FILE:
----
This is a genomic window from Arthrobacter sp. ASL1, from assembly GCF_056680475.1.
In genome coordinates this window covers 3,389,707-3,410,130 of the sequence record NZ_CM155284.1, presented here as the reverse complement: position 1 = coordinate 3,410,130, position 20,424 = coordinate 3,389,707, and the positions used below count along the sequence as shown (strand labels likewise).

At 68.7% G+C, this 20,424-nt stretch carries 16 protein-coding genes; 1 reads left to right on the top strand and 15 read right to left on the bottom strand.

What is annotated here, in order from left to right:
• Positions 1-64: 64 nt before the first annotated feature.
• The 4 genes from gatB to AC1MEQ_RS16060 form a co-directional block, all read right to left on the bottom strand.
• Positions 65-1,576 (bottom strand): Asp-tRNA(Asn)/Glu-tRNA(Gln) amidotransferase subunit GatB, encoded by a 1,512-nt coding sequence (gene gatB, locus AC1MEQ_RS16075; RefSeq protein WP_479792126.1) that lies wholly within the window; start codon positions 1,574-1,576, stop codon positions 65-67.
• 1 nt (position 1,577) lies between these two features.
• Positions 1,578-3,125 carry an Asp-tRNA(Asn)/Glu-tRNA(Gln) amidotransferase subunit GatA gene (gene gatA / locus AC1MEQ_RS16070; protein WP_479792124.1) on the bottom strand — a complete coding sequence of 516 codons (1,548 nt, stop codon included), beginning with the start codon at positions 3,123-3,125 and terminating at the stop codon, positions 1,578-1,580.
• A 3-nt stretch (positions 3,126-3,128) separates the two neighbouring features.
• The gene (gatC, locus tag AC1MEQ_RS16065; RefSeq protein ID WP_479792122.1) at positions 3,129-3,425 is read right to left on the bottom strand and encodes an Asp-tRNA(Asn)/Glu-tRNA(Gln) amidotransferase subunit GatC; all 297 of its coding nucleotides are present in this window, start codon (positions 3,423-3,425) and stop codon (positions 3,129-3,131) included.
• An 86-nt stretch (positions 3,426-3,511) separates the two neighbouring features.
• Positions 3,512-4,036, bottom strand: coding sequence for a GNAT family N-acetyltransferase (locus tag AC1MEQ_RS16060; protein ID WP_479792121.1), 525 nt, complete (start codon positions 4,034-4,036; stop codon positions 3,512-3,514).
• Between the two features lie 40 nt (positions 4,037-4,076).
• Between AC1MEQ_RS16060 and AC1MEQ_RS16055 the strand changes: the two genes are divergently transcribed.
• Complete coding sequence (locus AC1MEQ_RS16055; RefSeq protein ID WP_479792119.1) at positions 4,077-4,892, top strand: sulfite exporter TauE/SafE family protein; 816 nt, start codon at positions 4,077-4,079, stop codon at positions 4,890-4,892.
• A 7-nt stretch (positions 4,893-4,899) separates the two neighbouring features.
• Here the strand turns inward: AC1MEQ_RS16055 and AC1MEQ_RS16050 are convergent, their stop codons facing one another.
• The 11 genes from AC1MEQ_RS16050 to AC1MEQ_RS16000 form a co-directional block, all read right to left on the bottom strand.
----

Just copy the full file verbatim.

This is a genomic window from Arthrobacter sp. ASL1, from assembly GCF_056680475.1.
In genome coordinates this window covers 3,389,707-3,410,130 of the sequence record NZ_CM155284.1, presented here as the reverse complement: position 1 = coordinate 3,410,130, position 20,424 = coordinate 3,389,707, and the positions used below count along the sequence as shown (strand labels likewise).

At 68.7% G+C, this 20,424-nt stretch carries 16 protein-coding genes; 1 reads left to right on the top strand and 15 read right to left on the bottom strand.

What is annotated here, in order from left to right:
• Positions 1-64: 64 nt before the first annotated feature.
• The 4 genes from gatB to AC1MEQ_RS16060 form a co-directional block, all read right to left on the bottom strand.
• Positions 65-1,576 (bottom strand): Asp-tRNA(Asn)/Glu-tRNA(Gln) amidotransferase subunit GatB, encoded by a 1,512-nt coding sequence (gene gatB, locus AC1MEQ_RS16075; RefSeq protein WP_479792126.1) that lies wholly within the window; start codon positions 1,574-1,576, stop codon positions 65-67.
• 1 nt (position 1,577) lies between these two features.
• Positions 1,578-3,125 carry an Asp-tRNA(Asn)/Glu-tRNA(Gln) amidotransferase subunit GatA gene (gene gatA / locus AC1MEQ_RS16070; protein WP_479792124.1) on the bottom strand — a complete coding sequence of 516 codons (1,548 nt, stop codon included), beginning with the start codon at positions 3,123-3,125 and terminating at the stop codon, positions 1,578-1,580.
• A 3-nt stretch (positions 3,126-3,128) separates the two neighbouring features.
• The gene (gatC, locus tag AC1MEQ_RS16065; RefSeq protein ID WP_479792122.1) at positions 3,129-3,425 is read right to left on the bottom strand and encodes an Asp-tRNA(Asn)/Glu-tRNA(Gln) amidotransferase subunit GatC; all 297 of its coding nucleotides are present in this window, start codon (positions 3,423-3,425) and stop codon (positions 3,129-3,131) included.
• An 86-nt stretch (positions 3,426-3,511) separates the two neighbouring features.
• Positions 3,512-4,036, bottom strand: coding sequence for a GNAT family N-acetyltransferase (locus tag AC1MEQ_RS16060; protein ID WP_479792121.1), 525 nt, complete (start codon positions 4,034-4,036; stop codon positions 3,512-3,514).
• Between the two features lie 40 nt (positions 4,037-4,076).
• Between AC1MEQ_RS16060 and AC1MEQ_RS16055 the strand changes: the two genes are divergently transcribed.
• Complete coding sequence (locus AC1MEQ_RS16055; RefSeq protein ID WP_479792119.1) at positions 4,077-4,892, top strand: sulfite exporter TauE/SafE family protein; 816 nt, start codon at positions 4,077-4,079, stop codon at positions 4,890-4,892.
• A 7-nt stretch (positions 4,893-4,899) separates the two neighbouring features.
• Here the strand turns inward: AC1MEQ_RS16055 and AC1MEQ_RS16050 are convergent, their stop codons facing one another.
• The 11 genes from AC1MEQ_RS16050 to AC1MEQ_RS16000 form a co-directional block, all read right to left on the bottom strand.